‘...when people could read and be productive after day, something very fundamentally changed, and there was no longer need or span for the ancient oral tradition. The stories were often confined to books, which makes the text static, and they were handed over to children.’
Fairy stories have their own, twisted logic:
‘In as much as these stories have a peodalogical or ethical thrust, it is not ‘don’t go into the forest’ or ‘stay home and be safe.’ It is, ‘Go into the forest, but go cannily.’ Some strangers are dangerous; some, however, are very helpful - you cannot tell which by appearances...so learn to discriminate. Be polite, caring of your environment and hard working. Above all, keep your wits about.’
‘I believe it a distinct forest magic that grew out of the experience of living in the woods, where you cannot see far ahead and things change abruptly...They are leftover traces of a more chthonic social mode in which animism rules and the spirits of place were powerful and almost divine.’
This book does suffer from a lot of unscrupulous assumption-making and unsubstantiated claims, which I forgave at the time of reading because the writing is a delight, but which bothered me afterwards. I find folklore fascinating (I’ve listened to every episode of Lore and Myths & Legends podcasts, many multiple times) yet still find it worth acknowledging that there’s nothing that makes these stories intrinsically superior to modern entertainments.
How Proust Can Change Your Life - Alain de Botton
I’ve ready most of de Botton’s books at this point, but left this one because I’ve never read Proust (and yes, I probably should.) Still, I read it anyway and the lessons it draws from Proust’s work have value even without much familiarity with it. This book touches on numerous different ideas, with my personal favorite being the link between suffering and learning:
‘..feeling things is at some level linked to the acquisition of knowledge. A sprained ankle quickly teaches us about body weight distribution, hiccups force us to notice and adjust to hitherto unknown aspects of the respiratory system, being jilted by a lover is the perfect introduction to the mechanisms of emotional dependency...we don’t really learn anything properly until there is a problem, until we are in pain, until something fails to go as we hoped.’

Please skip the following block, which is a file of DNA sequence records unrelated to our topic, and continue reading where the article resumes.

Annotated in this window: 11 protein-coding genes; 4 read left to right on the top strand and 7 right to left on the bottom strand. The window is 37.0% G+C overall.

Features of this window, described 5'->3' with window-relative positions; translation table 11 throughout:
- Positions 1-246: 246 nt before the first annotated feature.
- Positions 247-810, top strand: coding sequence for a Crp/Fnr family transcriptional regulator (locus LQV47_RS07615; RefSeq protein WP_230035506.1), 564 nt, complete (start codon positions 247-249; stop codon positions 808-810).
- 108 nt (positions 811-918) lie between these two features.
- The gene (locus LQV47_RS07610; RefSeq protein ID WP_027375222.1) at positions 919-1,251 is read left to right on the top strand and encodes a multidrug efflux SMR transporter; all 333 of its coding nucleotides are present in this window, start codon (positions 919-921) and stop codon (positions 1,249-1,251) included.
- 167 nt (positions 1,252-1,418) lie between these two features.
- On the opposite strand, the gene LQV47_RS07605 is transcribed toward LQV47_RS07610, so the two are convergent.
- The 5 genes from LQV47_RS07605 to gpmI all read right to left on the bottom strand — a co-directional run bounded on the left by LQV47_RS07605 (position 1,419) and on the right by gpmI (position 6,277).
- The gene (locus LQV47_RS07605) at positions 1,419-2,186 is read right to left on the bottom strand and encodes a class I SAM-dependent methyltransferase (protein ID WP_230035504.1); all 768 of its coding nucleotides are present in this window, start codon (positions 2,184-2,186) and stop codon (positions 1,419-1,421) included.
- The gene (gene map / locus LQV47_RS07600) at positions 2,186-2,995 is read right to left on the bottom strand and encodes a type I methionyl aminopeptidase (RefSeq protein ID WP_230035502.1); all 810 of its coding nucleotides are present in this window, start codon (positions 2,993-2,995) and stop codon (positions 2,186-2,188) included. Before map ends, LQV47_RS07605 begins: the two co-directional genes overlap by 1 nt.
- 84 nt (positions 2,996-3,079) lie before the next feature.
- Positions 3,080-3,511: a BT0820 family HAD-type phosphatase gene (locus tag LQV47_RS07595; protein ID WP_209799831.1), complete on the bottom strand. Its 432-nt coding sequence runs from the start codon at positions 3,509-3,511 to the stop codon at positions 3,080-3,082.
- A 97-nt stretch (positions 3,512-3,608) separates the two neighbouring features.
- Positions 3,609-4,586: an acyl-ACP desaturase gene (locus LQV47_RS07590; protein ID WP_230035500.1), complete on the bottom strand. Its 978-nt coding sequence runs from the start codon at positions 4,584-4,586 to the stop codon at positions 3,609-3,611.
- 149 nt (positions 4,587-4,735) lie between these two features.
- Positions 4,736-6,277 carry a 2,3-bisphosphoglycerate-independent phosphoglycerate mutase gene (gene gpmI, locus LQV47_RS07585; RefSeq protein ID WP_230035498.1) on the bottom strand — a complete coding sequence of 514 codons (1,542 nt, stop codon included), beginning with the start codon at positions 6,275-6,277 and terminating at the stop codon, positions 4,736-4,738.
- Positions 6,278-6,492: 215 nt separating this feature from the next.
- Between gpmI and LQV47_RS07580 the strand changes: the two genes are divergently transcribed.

‘We suffer therefore we think and we do so because it helps up place pain in context, it helps us to understand its origins, plot its dimensions, and reconcile ourselves to its presence. It follows that ideas that have arisen without pain lack an important source of motivation.’
As well as the need to look at our lives in the right way and discover the meaning and beauty inherent in them:
...our dissatisfaction may be the result of failing to look properly at our lives rather than the result of anything inherently deficient about them.
And the benefits of deprivation:
‘Deprivation quickly drives us into a process of appreciation, which is not to say that we have to be deprived to appreciate things, but rather than we should learn a lesson from what we naturally do when we lack something, and apply it to conditions where we don’t.’
22 Immutable Laws of Marketing - Al Ries & Jack Trout
I am first and foremost a writer, but my work falls under the umbrella of marketing and sometimes I need to remind myself of that by reading books like this. The authors draw on their own experience to compile 22 core marketing principles, each illustrated with instances of companies that violated or compiled with that law. It’s plainly written, but the principles are wildly useful.
No Boundary - Ken Wilber